About the Video | “Former White House counsel John Dean joins Countdown’s Keith Olbermann to discuss the implications of Tom Ridge’s assertion that Bush administration officials pressured him into raising the terror threat level from yellow to orange on the eye of the 2004 presidential election”.
Did the former Bush Administration play the terror card with Americans to get re- elected in 2004? Yes and we now know for sure if you believe Tom Ridge. To some this comes as no surprise, myself included, there have been suspicions for years. Take this circa 2005 quote from Salon as an example.
The same day a major new survey confirmed that it was 9/11, and the wartime culture following the terrorist attack, that provided President Bush and Republicans with their biggest political advantage in recent years, former Homeland Security Secretary Tom Ridge admitted that he often argued with top administration officials who pressed for the color-coded terror threat levels to be raised — level changes that, according to polls, routinely translated into political gain for Republicans.
The survey was conducted by Pew Research Center for the People & the Press and it highlighted the strong gains Republicans have made, particularly among swing voters, since Bush took office. “The terrorist attacks of Sept. 11, 2001, helped redraw the political landscape in America, giving President Bush and the Republicans an advantage over the Democrats,” is how the Washington Post summarized the findings. “The survey underscored how important the issues of terrorism and national security and Bush’s personal appeal were in helping the GOP put together a winning coalition of voters in 2004.”
But what does Ridge’s latest revelation change? Apparently, there are more “controversial” points to come in Ridge’s new book “The Test of Our Times“, due out September 1st. Considering Ridge was the first secretary of Homeland Security, he better than anyone should know where Bush and Cheney buried the bodies.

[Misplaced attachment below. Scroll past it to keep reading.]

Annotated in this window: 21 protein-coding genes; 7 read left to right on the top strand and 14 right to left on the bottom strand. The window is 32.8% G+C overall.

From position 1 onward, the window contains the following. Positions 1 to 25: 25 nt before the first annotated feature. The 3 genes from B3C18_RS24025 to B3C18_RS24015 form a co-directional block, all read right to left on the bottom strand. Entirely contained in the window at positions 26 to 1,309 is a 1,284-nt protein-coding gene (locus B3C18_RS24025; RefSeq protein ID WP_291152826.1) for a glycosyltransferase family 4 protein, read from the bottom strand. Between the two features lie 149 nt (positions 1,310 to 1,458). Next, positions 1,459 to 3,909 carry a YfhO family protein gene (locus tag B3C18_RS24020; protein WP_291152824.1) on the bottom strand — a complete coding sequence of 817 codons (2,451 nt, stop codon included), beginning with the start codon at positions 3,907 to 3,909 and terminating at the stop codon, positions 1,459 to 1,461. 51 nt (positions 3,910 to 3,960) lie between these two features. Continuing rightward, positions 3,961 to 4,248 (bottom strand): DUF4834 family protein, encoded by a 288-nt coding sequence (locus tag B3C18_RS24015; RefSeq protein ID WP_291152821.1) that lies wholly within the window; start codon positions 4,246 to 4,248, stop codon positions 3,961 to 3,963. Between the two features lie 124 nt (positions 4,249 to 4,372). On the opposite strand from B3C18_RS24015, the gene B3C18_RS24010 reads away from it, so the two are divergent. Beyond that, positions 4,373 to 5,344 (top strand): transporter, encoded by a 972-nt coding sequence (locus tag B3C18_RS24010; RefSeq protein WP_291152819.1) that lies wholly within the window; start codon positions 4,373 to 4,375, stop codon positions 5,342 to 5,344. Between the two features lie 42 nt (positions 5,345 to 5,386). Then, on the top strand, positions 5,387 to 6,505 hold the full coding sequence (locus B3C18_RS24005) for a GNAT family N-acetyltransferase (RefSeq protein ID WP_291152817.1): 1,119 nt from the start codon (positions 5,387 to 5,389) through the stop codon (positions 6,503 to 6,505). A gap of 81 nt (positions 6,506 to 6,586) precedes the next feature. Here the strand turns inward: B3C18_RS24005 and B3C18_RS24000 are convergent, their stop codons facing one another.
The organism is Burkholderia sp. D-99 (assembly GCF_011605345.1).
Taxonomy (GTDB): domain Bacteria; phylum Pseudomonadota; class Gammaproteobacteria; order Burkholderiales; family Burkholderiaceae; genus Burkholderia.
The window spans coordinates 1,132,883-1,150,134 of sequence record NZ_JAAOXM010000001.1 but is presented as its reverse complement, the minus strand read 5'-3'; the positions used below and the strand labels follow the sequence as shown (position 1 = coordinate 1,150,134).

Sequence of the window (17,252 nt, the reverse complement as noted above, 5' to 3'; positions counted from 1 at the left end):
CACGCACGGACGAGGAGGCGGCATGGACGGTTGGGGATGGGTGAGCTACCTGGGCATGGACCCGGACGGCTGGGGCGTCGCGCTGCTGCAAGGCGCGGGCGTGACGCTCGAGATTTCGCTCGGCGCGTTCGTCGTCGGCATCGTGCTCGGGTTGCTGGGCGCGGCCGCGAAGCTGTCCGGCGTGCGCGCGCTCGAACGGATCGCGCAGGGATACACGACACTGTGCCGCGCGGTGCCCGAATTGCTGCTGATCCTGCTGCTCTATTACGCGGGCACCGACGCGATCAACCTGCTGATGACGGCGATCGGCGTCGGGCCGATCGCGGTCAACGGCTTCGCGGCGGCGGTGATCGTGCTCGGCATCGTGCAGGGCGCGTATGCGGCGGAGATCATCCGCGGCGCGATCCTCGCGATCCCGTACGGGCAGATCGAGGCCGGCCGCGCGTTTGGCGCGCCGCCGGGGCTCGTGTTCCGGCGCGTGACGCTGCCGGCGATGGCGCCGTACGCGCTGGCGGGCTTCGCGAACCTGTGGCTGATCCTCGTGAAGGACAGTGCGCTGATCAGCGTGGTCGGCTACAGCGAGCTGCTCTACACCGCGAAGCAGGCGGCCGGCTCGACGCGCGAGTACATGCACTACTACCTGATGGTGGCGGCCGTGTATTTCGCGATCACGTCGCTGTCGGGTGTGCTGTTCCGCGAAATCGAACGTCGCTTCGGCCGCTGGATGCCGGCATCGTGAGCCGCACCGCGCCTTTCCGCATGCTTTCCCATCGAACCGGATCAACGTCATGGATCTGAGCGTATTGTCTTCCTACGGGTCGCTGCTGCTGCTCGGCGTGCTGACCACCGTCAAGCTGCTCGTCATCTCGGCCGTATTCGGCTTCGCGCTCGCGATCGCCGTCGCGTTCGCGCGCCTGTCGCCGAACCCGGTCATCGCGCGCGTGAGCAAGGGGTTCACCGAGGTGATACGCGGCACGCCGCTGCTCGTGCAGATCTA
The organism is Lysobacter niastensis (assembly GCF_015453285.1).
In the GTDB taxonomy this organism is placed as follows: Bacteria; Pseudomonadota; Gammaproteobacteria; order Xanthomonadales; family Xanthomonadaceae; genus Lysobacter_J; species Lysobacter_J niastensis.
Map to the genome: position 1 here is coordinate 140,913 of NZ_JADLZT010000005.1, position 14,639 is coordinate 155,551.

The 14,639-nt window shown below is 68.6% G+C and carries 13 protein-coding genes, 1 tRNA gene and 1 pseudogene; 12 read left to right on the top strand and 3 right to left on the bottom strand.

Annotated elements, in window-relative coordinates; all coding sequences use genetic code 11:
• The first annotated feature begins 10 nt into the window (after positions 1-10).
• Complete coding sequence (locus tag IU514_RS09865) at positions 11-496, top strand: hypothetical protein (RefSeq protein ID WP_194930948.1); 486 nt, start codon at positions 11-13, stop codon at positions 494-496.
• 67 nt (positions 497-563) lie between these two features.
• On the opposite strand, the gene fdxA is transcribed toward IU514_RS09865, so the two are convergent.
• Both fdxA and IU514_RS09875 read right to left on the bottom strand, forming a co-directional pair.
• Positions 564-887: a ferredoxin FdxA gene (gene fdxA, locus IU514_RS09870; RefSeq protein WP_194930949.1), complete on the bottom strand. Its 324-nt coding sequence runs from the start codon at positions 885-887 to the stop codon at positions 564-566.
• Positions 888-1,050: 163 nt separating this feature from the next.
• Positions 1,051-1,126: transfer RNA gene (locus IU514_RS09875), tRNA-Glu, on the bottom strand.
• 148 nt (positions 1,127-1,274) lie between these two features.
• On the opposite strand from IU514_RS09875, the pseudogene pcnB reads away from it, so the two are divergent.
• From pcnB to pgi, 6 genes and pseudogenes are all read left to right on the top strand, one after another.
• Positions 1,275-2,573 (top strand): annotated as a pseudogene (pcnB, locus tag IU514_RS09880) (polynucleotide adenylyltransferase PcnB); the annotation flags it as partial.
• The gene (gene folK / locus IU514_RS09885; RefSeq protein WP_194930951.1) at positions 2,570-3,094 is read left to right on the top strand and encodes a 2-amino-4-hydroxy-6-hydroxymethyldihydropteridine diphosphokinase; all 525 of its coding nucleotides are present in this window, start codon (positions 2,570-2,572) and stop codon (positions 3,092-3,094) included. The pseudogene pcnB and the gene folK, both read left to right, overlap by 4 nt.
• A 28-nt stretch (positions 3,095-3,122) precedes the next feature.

The book’s Publisher, St. Martin’s Press put out these teasers.
Some of the controversial points he reveals are how:
• The Bush administration pressured him to connect homeland security to the international “war on terror” (read: Iraq)
• The White House attempted to manipulate the national security alert for political gains
• Ridge pushed for a plan—defeated because of “turf wars” in the administration—to integrate DHS and FEMA disaster management in New Orleans and other areas before Hurricane Katrina Finally, Ridge offers a prescriptive look to the future, advocating ways that America may reaffirm its safety, but not at the cost of personal liberty.
Television captures every word and every expression. I was reasonable to think that our enemies would look for any sign of weakness in the person who in a few days would be responsible for protecting America against them. At that moment, I experienced a royal flush of emotion—after all, I was leaving thestate I loved, a loyal staff, many friendships developed over a lifetime, the frustration of work unfinished, to head into the unknown and the undoable. In normal times, I might have shed a tear at such thoughts. But I was determined not to do so as I said my farewell. If I needed any reminding, I glanced down at the note I had written for counsel. “The bastards are watching.” We can never guarantee we will be free from another attack. We must also understand that every day thousands and thousands of our fellow citizens work here and abroad to take us to a new level of readiness and security. For in the end, Americans do not live in fear. We live in freedom. And we will let no one take that freedom away.